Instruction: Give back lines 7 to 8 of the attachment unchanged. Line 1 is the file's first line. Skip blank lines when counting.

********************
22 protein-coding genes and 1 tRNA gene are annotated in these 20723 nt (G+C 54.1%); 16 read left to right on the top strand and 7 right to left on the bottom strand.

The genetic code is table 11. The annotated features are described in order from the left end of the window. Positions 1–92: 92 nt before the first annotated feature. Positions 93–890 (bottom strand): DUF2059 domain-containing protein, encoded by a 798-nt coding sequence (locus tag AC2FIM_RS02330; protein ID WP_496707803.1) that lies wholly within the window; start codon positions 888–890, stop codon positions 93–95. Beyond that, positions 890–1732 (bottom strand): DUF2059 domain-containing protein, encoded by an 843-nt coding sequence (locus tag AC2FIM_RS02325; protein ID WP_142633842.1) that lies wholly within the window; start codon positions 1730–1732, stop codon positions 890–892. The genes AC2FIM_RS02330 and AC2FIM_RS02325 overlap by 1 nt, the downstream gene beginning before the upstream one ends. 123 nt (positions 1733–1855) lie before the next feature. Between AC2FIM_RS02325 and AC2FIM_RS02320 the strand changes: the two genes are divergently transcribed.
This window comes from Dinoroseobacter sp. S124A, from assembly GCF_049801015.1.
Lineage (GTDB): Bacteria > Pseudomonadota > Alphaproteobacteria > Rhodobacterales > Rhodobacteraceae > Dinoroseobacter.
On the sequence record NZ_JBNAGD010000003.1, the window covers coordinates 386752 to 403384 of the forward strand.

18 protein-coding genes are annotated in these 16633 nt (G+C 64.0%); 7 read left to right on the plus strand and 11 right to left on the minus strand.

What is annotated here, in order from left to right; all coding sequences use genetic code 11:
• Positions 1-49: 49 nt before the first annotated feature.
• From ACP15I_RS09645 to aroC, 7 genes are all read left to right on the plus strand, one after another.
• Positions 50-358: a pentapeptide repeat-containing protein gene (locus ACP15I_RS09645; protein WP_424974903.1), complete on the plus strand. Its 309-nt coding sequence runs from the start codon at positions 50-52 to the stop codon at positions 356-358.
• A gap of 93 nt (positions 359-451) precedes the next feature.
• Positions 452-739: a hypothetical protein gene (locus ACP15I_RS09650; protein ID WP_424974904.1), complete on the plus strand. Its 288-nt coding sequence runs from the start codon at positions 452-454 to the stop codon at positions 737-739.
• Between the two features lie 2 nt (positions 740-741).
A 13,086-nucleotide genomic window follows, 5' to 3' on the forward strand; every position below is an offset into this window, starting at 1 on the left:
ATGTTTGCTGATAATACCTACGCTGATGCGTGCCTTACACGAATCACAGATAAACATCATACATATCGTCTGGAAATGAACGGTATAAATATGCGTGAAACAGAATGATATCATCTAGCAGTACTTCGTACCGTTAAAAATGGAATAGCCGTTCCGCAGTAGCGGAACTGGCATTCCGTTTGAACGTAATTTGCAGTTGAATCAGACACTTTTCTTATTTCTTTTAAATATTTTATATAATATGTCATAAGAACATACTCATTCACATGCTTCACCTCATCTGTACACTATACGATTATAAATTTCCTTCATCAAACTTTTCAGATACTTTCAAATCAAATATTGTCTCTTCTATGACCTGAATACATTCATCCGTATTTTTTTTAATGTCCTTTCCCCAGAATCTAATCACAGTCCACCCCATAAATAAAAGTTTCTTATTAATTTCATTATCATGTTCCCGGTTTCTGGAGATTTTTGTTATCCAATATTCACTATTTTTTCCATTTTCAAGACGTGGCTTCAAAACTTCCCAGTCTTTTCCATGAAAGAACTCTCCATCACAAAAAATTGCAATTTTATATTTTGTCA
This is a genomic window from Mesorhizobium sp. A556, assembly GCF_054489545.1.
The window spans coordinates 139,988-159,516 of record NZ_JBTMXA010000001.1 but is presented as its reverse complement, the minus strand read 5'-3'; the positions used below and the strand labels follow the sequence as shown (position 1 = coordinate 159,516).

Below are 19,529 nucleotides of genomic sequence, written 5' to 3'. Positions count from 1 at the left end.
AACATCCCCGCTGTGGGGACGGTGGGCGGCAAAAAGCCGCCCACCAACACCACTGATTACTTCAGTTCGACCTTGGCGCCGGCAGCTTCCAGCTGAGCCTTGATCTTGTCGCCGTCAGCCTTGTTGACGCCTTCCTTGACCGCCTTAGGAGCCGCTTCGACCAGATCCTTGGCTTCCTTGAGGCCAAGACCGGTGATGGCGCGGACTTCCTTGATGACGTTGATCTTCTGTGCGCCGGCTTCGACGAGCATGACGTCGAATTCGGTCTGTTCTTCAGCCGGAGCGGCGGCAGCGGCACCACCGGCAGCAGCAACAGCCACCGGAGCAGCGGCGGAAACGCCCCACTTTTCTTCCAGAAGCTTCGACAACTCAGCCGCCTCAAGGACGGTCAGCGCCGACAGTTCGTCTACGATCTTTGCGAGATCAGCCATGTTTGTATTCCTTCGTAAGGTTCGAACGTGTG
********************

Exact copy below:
What is annotated here, in order from left to right; all coding sequences use genetic code 11:
• Positions 1-49: 49 nt before the first annotated feature.